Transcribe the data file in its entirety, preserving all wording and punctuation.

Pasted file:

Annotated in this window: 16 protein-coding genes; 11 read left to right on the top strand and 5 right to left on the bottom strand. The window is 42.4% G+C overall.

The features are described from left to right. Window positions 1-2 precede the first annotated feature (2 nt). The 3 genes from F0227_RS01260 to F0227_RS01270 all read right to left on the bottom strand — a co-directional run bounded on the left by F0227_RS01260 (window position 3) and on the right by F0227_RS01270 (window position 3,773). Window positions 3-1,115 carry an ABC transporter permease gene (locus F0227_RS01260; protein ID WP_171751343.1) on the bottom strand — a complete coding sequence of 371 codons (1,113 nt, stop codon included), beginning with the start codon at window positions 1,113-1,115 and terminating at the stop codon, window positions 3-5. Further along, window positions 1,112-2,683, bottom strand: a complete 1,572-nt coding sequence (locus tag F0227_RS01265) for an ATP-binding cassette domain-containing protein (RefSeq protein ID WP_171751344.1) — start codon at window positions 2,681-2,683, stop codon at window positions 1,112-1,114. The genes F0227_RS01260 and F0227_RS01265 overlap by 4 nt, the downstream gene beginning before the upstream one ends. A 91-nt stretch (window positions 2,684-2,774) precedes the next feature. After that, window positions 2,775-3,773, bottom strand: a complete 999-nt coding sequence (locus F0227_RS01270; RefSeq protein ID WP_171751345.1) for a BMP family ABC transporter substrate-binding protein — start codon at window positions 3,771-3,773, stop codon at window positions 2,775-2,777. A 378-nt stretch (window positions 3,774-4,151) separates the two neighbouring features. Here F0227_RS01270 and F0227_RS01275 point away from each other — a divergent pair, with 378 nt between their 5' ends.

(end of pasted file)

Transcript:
Annotated in this window: 16 protein-coding genes; 11 read left to right on the top strand and 5 right to left on the bottom strand. The window is 42.4% G+C overall.

The features are described from left to right. Window positions 1-2 precede the first annotated feature (2 nt). The 3 genes from F0227_RS01260 to F0227_RS01270 all read right to left on the bottom strand — a co-directional run bounded on the left by F0227_RS01260 (window position 3) and on the right by F0227_RS01270 (window position 3,773). Window positions 3-1,115 carry an ABC transporter permease gene (locus F0227_RS01260; protein ID WP_171751343.1) on the bottom strand — a complete coding sequence of 371 codons (1,113 nt, stop codon included), beginning with the start codon at window positions 1,113-1,115 and terminating at the stop codon, window positions 3-5. Further along, window positions 1,112-2,683, bottom strand: a complete 1,572-nt coding sequence (locus tag F0227_RS01265) for an ATP-binding cassette domain-containing protein (RefSeq protein ID WP_171751344.1) — start codon at window positions 2,681-2,683, stop codon at window positions 1,112-1,114. The genes F0227_RS01260 and F0227_RS01265 overlap by 4 nt, the downstream gene beginning before the upstream one ends. A 91-nt stretch (window positions 2,684-2,774) precedes the next feature. After that, window positions 2,775-3,773, bottom strand: a complete 999-nt coding sequence (locus F0227_RS01270; RefSeq protein ID WP_171751345.1) for a BMP family ABC transporter substrate-binding protein — start codon at window positions 3,771-3,773, stop codon at window positions 2,775-2,777. A 378-nt stretch (window positions 3,774-4,151) separates the two neighbouring features. Here F0227_RS01270 and F0227_RS01275 point away from each other — a divergent pair, with 378 nt between their 5' ends.